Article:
This book is written about the real and indomitable Beryl Markham, the first woman who flew across the Atlantic. She grew up in colonial Africa, running wild on her father’s horse farm, abandoned by her mother, and friends with the colorful Kipsigis tribe. She has encounters with lions, and hyena, and elephants. She becomes the first woman with a professional horse trainer’s license, and wins lots of horse races before learning how to fly.
If you like the movie Out of Africa, you might like this book too. Beryl is a side character in that movie and is involved with both of the main characters in an unfortunate love triangle. Beryl wrote her own acclaimed autobiography called West with the Night that is supposed to be absolutely excellent, and apparently more than rivals Isak Dinesen’s book on which Out of Africa was made.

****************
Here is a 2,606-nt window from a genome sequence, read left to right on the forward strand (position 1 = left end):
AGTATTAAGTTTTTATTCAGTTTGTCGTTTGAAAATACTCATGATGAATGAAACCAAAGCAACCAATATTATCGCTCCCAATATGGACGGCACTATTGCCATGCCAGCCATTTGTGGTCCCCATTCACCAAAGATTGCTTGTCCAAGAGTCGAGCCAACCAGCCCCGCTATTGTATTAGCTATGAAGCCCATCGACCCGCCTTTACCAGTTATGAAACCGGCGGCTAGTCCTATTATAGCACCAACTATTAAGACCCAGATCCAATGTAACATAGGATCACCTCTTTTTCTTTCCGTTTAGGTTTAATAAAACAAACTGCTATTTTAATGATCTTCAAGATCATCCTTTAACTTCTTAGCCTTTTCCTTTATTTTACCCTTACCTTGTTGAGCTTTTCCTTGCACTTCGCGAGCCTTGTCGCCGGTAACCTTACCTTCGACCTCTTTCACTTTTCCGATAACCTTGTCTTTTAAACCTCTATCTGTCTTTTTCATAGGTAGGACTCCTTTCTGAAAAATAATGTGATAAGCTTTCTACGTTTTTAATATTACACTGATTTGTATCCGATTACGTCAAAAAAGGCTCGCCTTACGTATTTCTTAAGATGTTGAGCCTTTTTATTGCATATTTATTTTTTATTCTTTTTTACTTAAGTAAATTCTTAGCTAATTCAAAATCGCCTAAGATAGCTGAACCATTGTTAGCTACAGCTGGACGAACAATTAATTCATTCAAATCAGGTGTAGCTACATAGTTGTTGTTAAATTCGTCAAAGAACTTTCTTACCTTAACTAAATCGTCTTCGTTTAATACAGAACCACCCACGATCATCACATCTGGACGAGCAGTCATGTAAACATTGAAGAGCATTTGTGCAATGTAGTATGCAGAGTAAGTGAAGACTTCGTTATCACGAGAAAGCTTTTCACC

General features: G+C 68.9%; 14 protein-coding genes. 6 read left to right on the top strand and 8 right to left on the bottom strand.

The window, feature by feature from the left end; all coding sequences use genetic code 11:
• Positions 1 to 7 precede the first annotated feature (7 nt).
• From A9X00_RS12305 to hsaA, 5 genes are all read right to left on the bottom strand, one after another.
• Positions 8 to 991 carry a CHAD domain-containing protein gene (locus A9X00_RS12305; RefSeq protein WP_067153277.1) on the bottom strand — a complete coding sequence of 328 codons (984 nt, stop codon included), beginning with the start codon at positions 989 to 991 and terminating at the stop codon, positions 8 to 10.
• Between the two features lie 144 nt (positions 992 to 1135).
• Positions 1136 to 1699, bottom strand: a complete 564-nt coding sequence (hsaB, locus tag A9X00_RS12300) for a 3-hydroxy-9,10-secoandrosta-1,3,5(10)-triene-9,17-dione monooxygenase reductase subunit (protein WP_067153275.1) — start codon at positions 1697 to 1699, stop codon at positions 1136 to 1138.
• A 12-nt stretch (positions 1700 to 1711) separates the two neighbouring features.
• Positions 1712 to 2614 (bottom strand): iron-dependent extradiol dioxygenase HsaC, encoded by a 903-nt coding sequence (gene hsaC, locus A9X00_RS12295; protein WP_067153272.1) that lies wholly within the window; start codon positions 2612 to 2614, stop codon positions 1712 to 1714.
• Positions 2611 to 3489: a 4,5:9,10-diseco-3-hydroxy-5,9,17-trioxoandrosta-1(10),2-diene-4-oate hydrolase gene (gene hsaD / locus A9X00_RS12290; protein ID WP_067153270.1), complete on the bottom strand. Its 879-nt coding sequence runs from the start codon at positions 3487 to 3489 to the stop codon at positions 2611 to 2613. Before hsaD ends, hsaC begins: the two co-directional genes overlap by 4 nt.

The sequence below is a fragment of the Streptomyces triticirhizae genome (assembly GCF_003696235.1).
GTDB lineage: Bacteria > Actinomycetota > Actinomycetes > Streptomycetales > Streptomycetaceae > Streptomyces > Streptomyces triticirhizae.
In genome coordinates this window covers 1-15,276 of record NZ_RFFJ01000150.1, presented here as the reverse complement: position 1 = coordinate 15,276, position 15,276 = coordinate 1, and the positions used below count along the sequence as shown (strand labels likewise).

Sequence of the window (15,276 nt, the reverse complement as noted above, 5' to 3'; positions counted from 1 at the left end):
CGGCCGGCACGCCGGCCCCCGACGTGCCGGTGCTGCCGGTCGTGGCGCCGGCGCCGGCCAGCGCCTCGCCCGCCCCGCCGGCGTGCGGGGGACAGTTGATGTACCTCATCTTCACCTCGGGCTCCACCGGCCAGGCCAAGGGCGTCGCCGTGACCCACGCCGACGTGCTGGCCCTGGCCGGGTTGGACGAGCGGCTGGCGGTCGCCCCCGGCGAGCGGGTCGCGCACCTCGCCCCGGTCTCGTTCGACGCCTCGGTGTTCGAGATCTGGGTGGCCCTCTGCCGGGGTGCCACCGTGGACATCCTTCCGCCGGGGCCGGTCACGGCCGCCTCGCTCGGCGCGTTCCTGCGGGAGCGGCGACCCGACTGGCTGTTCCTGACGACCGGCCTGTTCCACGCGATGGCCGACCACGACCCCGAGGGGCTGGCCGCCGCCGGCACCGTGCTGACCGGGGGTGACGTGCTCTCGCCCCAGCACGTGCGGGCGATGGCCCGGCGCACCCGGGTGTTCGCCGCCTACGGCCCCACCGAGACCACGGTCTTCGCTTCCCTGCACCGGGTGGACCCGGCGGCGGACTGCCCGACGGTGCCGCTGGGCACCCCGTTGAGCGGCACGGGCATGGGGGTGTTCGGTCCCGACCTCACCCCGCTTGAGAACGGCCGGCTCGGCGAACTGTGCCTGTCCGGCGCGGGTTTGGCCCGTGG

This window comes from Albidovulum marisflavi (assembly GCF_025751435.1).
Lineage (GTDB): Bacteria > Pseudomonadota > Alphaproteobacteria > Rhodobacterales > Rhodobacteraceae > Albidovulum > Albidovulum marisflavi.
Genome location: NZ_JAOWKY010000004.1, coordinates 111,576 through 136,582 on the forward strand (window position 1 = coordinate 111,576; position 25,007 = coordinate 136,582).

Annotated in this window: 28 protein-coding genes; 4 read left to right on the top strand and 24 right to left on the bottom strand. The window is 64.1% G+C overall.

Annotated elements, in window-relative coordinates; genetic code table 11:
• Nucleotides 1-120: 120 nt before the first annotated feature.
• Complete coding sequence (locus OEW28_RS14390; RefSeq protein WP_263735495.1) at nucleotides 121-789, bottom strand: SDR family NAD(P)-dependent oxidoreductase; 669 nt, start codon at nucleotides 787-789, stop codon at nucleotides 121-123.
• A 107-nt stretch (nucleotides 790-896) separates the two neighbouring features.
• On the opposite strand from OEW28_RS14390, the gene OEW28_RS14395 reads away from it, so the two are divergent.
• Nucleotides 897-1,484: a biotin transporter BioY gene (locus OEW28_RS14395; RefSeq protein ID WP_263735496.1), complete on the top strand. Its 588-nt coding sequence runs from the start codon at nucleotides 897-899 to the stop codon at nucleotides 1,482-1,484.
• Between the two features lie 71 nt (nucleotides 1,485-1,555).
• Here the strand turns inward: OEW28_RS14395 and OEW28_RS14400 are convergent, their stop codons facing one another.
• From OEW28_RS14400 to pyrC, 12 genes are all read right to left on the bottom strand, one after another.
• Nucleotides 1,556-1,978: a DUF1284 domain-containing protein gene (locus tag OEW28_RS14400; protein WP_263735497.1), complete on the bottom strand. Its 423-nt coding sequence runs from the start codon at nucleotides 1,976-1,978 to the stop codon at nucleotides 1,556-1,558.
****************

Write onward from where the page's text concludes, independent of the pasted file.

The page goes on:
It is her series of unfortunate relationships in this book that were the low point of it for me, and several times I felt judgmental of her choices. But she did have pluck, and was a survivor at heart. I applauded her resistance to conform, her obvious competence, and her heart for the natives among imperialistic whites. It couldn’t have been easy or straight-forward how to be that person in Kenya in the 1920’s. My favorite part was the stories of her upbringing at the beginning of the book, when she was so full of ability and promise and freedom, before the world’s limited perspectives clamped down on her.
I feel a little odd that this book was to count on my Reading Challenge for this year as “a book set in Africa”, since it features the indigenous people there so little. Still, I enjoyed it, and give it 4 stars. I “read” the audio book version and the voice-over artist was wonderful; her voice, spoken in the first person, added much to the story.